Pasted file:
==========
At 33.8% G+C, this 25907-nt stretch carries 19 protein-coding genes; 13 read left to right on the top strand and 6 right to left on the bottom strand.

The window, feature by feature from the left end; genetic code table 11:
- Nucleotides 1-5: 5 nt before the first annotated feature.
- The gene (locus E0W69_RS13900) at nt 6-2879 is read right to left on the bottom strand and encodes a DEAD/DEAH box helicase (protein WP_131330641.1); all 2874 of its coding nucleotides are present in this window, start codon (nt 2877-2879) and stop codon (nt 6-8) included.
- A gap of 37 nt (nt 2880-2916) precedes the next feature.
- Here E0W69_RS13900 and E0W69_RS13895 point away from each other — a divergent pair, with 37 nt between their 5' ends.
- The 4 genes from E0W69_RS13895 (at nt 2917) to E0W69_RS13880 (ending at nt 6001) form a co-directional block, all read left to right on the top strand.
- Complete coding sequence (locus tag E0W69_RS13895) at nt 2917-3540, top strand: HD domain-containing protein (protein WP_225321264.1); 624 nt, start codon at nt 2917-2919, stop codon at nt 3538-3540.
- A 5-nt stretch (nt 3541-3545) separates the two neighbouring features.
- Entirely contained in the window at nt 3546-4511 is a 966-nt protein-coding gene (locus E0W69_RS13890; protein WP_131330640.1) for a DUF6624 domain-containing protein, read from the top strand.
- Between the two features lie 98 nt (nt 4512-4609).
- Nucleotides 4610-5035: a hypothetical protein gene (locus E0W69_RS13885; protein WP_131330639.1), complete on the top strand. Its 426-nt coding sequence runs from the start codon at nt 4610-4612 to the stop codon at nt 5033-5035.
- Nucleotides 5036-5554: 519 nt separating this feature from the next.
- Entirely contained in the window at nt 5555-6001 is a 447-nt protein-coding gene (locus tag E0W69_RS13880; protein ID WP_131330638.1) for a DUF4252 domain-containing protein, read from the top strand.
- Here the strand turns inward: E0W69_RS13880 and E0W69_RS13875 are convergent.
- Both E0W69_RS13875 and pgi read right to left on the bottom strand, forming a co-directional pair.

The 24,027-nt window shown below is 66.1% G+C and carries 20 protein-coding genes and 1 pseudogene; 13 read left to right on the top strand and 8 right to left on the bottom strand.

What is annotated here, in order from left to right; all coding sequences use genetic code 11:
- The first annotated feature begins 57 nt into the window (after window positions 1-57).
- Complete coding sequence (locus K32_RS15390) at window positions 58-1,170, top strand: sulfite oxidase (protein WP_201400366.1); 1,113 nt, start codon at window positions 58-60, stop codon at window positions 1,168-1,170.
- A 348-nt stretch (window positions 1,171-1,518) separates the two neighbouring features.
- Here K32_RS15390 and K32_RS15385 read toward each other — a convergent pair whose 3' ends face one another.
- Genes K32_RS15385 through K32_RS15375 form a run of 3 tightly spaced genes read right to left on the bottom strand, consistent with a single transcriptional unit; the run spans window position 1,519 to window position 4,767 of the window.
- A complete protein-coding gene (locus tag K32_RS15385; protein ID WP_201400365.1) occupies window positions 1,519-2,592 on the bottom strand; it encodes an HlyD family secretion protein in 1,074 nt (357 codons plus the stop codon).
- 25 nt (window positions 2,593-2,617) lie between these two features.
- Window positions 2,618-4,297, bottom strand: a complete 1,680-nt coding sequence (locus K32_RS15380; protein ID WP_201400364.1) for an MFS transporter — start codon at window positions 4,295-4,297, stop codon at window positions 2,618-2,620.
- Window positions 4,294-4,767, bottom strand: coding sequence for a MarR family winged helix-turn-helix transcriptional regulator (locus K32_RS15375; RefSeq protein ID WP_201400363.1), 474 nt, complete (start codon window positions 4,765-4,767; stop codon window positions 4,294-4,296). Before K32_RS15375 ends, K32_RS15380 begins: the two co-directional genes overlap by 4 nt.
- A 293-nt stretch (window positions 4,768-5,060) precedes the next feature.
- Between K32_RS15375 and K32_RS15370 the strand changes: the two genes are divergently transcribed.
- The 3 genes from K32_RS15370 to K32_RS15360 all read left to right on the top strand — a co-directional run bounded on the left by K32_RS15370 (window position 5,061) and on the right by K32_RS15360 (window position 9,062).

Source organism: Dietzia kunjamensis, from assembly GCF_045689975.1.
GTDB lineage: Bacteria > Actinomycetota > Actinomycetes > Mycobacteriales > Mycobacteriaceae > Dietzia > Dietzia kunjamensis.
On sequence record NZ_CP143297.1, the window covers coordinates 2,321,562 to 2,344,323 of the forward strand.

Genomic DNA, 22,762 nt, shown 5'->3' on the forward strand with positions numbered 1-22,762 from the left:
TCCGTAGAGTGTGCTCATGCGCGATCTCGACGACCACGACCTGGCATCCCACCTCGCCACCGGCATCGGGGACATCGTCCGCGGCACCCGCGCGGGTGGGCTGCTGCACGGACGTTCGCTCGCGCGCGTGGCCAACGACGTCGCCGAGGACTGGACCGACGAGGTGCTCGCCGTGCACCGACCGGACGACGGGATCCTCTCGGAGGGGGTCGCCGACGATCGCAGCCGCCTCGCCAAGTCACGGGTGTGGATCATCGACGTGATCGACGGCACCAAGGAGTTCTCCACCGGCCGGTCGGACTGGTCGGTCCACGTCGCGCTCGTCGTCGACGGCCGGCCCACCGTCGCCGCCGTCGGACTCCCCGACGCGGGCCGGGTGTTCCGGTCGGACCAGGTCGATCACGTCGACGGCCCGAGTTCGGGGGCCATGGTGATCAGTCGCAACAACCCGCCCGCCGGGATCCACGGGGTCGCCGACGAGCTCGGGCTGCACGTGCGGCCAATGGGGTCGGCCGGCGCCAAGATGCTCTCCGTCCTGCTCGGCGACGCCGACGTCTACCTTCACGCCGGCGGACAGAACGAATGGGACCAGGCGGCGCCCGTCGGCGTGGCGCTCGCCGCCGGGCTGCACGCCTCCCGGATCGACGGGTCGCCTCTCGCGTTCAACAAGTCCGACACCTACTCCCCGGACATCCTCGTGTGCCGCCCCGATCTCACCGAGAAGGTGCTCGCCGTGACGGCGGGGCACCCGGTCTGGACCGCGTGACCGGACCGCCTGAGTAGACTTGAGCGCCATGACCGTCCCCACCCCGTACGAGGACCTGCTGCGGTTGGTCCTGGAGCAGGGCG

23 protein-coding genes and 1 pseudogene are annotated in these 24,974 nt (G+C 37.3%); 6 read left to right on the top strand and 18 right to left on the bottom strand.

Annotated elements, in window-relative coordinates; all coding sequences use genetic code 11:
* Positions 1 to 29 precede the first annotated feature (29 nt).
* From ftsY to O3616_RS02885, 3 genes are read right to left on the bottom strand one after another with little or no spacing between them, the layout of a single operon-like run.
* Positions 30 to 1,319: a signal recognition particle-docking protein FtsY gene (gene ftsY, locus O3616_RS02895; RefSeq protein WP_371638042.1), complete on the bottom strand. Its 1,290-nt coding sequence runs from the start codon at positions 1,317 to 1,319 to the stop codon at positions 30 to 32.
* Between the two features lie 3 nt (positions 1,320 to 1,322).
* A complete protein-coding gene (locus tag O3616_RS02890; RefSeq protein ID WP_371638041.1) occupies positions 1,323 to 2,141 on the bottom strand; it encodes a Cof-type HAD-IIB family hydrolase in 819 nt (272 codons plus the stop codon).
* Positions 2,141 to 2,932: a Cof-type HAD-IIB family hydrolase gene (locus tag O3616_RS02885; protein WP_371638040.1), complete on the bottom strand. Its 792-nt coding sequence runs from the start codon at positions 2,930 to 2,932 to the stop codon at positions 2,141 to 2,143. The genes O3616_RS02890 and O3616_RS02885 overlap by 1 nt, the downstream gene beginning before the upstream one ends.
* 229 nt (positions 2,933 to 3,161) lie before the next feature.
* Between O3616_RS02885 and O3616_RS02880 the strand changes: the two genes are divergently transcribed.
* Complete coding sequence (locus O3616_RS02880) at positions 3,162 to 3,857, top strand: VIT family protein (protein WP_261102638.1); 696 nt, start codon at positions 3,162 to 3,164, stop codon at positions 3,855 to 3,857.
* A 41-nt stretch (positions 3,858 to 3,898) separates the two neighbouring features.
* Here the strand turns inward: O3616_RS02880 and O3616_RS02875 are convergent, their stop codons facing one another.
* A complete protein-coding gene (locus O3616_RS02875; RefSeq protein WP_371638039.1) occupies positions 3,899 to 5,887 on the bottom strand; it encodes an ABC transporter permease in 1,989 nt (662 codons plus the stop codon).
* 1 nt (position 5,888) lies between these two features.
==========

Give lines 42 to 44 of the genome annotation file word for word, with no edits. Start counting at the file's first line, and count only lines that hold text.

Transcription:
* A complete protein-coding gene (locus tag O3616_RS02890; RefSeq protein ID WP_371638041.1) occupies positions 1,323 to 2,141 on the bottom strand; it encodes a Cof-type HAD-IIB family hydrolase in 819 nt (272 codons plus the stop codon).
* Positions 2,141 to 2,932: a Cof-type HAD-IIB family hydrolase gene (locus tag O3616_RS02885; protein WP_371638040.1), complete on the bottom strand. Its 792-nt coding sequence runs from the start codon at positions 2,930 to 2,932 to the stop codon at positions 2,141 to 2,143. The genes O3616_RS02890 and O3616_RS02885 overlap by 1 nt, the downstream gene beginning before the upstream one ends.
* 229 nt (positions 2,933 to 3,161) lie before the next feature.